August 16, 2012

East-west highway bids sought well before law signed

The process was initiated without public notice, which may have violated the state's Freedom of Access law.

By Steve Mistler
Staff Writer

The Maine Department of Transportation began seeking a contractor to conduct a feasibility study of an east-west highway across Maine weeks before Gov. Paul LePage signed the bill authorizing the study.

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Paul LePage
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The Legislature didn't approve the east-west highway study until March 27, but Gov. LePage's administration started seeking bids on the project two weeks before that. The process was initiated without public notice, which may have violated the state's Freedom of Access law.


Critics of the long-debated coast-to-Canada proposal said the revelation is further evidence that proponents of the project and the LePage administration rammed the study bill through the Legislature without doing due diligence or considering the project's impact.

The Department of Transportation has the authority to commission such studies, and department officials said the administration was being proactive when it sought bids for the $300,000 study on March 13.

LePage signed the bill on April 5, nine days before the department stopped taking proposals from contractors.

The process was initiated without public notice, which may have violated the state's Freedom of Access law, according to a member of the state's Freedom of Information Coalition.

Ted Talbot, a spokesman for the Department of Transportation, acknowledged that it did not post public notice of the bid process on its website or in a daily newspaper. Talbot said the bid targeted pre-qualified consultants that the department solicits for specialized projects.

Mal Leary, a board member with the Freedom of Information Coalition and the owner of Capitol News Service, said transportation officials "can put out a request for proposals and target who they think will be interested, but they have to give public notice that they're doing it."

Sen. Doug Thomas, R-Ripley, the lead sponsor of the study bill, asked LePage on Monday to slow the study because of concerns among his constituents that the highway would lead to property seizures by eminent domain.

LePage announced Tuesday that the administration would extend the time line to complete the study.

Thomas, co-chairman of the Legislature's Transportation Committee, which vetted the bill, said Wednesday that he was unaware that the Department of Transportation initiated bidding during the legislative process.

"Nope, no idea," he said. "I thought they did (the bidding) after the bill was passed."

Thomas said, however, that the department is authorized to seek bids on any project it wants.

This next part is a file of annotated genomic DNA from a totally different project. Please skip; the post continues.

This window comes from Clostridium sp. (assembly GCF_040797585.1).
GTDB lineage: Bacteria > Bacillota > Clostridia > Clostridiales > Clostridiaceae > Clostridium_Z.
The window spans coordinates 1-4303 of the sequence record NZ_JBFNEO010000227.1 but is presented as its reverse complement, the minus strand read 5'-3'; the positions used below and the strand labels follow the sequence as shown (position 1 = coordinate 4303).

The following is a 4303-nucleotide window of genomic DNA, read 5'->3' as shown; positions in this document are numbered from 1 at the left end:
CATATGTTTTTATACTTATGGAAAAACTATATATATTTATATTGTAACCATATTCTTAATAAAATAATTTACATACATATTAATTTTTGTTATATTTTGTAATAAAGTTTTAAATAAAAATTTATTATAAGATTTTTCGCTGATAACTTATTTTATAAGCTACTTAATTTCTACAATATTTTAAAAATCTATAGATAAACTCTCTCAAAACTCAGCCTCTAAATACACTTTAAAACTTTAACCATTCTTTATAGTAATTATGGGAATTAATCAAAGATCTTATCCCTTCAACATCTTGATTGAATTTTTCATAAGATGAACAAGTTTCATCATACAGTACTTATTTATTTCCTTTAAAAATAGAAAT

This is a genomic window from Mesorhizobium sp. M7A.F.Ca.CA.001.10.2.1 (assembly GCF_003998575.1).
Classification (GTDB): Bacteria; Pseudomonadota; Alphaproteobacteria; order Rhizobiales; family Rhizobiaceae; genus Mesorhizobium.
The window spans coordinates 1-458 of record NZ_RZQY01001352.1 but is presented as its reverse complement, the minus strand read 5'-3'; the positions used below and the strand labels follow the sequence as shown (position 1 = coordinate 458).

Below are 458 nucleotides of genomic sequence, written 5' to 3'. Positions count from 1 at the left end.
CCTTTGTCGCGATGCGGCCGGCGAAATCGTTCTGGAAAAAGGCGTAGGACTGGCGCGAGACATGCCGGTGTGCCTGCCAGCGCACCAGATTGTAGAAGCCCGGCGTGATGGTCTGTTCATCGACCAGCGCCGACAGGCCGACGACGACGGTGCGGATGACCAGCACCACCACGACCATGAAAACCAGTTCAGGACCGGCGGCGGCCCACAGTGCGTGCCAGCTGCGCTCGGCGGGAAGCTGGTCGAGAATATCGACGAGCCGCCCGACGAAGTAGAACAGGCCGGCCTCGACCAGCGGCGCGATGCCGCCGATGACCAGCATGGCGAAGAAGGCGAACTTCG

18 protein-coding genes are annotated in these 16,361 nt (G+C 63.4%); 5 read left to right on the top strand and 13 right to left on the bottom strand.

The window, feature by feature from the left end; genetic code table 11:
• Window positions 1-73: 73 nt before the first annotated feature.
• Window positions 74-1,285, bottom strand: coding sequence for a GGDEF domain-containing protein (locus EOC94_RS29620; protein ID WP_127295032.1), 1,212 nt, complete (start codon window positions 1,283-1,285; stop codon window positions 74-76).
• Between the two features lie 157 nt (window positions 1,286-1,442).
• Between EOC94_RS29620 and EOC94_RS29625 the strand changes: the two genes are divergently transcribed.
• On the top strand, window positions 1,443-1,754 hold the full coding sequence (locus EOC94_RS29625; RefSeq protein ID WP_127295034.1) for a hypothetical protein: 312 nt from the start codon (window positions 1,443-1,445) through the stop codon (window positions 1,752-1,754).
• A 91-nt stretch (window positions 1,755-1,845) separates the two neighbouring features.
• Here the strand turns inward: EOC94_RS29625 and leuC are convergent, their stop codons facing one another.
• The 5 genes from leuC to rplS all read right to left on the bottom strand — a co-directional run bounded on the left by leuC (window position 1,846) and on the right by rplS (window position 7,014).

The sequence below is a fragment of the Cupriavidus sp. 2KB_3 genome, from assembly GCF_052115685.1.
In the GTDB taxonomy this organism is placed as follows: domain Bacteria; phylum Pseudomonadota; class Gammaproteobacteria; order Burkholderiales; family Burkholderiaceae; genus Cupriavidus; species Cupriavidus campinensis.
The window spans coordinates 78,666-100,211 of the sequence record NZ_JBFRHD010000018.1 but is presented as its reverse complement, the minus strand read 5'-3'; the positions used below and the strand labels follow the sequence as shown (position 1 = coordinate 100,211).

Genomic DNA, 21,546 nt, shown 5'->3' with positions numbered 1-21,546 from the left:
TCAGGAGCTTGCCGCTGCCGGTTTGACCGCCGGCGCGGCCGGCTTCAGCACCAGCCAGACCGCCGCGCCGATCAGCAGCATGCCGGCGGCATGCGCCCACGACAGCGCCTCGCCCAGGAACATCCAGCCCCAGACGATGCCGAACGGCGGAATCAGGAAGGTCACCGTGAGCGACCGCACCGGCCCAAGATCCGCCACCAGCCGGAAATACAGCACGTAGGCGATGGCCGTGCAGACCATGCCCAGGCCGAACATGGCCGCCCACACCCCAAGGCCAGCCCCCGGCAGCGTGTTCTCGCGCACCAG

Critics of the east-west highway said it was unusual, and inappropriate, to approve a bid process that taxpayers were paying for and could have been changed by lawmakers.

"It shows the confidence they had in getting it through," said Sen. Bill Diamond, D-Windham, who said he, too, was unaware that the department was accepting bids before the bill was enacted. "They were committing to receive (bids) before they got permission to do it. It just underscores how they thrust themselves into this thing."

Talbot said the process was initiated in "preparation for legislative action."

"We were being proactive," he said. "We did that because we knew that the Legislature would mandate a short schedule (to complete the study) and we wanted to be able to meet that schedule."

But critics said changes to the bill could have altered the scale and price of the study.

Initially, the proposal called for the state to fund the $300,000 study. The bill was changed so that the state will be reimbursed by the developer if the project advances.

Cianbro Corp. CEO Peter Vigue, a longtime advocate of the proposed $2 billion, 220-mile closed-access toll highway, was a driving force behind the legislation.

The company's top officials are longtime Republican campaign donors, so the project's opponents speculate that it has been fast-tracked so Republican lawmakers can claim job-creation victories while Cianbro uses the study to attract investors.

"The whole thing doesn't add up," Diamond said. "It adds up politically, but the numbers and chronology don't."

It's not unusual for companies to conduct investment-grade, or "bankable," project studies to draw investment. Some have questioned whether the $300,000 study authorized by the Legislature would serve that purpose.

(Continued on page 2)

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